Would you be surprised to learn that living a lie brought me no joy? Suppressing my urges and trying to be a nice zombie was no fun at all. Oh, there were those who applauded my efforts, who shouted loudly to remain strong. I tried to convince myself that this lonely existence was the upright path. But I was miserable, envious of others I saw who lapsed.

Then with the dawning of a new day, I surrendered to the craving for gore. I slunk through the shadows lunging at prey. I bit openly. I feasted wantonly. One human, a fellow zombie who had received a cure, tried to shame me. She had endured hunger and found redemption. Her rebukes cut me. Had I surrendered too willingly after all? Why this unease just when I was having fun?

Like is slowly expanding cloud of gas, realization crept over me. I am Canadian. I am polite. I am apologetic even when others bump me.   No wonder I was conflicted playing the badass zombie. For the rest of the game it’s going to be, “Excuse me, may I #bite you? Sorry!” and, “Thank you; your flesh is most delicious.”  I am the polite, Apologetic Canadian Zombie.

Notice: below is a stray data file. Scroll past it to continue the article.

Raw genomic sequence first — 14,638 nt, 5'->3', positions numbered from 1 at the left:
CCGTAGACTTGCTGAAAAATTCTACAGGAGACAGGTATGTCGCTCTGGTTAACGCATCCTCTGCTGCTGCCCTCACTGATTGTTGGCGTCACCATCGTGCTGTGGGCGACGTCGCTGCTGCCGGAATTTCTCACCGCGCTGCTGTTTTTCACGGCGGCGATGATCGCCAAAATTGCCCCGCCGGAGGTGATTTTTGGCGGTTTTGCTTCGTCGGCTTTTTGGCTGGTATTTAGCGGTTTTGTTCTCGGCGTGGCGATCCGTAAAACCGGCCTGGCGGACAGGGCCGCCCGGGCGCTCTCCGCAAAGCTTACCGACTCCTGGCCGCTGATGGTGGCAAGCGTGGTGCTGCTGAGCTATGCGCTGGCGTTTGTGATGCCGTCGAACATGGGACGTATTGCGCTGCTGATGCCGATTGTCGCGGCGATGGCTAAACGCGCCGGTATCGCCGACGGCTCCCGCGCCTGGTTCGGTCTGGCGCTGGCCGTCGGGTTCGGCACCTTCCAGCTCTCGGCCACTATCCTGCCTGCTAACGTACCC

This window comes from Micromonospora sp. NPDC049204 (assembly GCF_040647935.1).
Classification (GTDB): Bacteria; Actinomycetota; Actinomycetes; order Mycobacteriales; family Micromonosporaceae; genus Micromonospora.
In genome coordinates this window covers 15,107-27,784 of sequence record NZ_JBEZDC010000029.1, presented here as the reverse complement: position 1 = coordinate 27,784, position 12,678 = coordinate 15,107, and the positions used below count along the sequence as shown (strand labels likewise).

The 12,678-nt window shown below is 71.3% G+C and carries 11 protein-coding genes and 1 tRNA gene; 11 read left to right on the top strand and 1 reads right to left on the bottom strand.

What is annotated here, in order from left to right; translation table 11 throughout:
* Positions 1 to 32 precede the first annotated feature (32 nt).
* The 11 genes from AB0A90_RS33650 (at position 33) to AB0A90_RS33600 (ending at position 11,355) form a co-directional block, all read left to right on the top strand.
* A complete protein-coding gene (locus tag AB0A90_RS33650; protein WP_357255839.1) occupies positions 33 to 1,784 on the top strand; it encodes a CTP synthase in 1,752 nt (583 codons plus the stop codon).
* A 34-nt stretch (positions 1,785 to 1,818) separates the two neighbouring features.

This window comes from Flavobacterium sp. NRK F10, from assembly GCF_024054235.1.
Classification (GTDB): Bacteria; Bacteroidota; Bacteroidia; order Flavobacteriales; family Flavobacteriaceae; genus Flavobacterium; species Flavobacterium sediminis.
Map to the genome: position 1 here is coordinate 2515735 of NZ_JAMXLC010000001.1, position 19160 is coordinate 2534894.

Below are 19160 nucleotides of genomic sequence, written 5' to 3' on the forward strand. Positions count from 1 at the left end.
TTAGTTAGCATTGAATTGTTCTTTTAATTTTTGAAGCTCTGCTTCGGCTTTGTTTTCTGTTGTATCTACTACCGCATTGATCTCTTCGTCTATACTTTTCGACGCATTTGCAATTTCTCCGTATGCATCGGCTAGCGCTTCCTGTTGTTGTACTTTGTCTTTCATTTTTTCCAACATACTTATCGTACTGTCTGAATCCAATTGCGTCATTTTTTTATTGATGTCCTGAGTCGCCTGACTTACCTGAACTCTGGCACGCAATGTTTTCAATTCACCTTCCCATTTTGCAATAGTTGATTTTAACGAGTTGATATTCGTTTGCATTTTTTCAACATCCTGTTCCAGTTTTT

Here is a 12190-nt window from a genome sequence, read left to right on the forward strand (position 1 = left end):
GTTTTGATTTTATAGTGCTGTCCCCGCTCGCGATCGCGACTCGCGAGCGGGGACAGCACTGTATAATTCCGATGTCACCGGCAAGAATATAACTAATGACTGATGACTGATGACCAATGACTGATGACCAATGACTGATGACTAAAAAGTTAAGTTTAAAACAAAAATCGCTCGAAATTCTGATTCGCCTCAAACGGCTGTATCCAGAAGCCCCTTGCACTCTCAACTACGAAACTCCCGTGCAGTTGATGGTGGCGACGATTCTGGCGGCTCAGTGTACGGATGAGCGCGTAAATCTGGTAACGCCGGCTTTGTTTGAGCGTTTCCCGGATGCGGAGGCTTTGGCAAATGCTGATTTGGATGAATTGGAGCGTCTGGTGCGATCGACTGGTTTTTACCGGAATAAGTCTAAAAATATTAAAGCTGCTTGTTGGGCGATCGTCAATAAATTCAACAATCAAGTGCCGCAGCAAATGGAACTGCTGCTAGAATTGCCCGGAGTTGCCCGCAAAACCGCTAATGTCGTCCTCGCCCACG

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Peaceful River Bank

Notice:  All Zombies have been thoroughly exorcised from this riverbank.

Hacked: All Zombies and self-loathing have been thoroughly exorcised from this riverbank.

 

DSC_1696 (Large)

Hope Springs Eternal …

scoreboardWait.  I no longer have a human breast in which anything can spring.  I am a Zombie.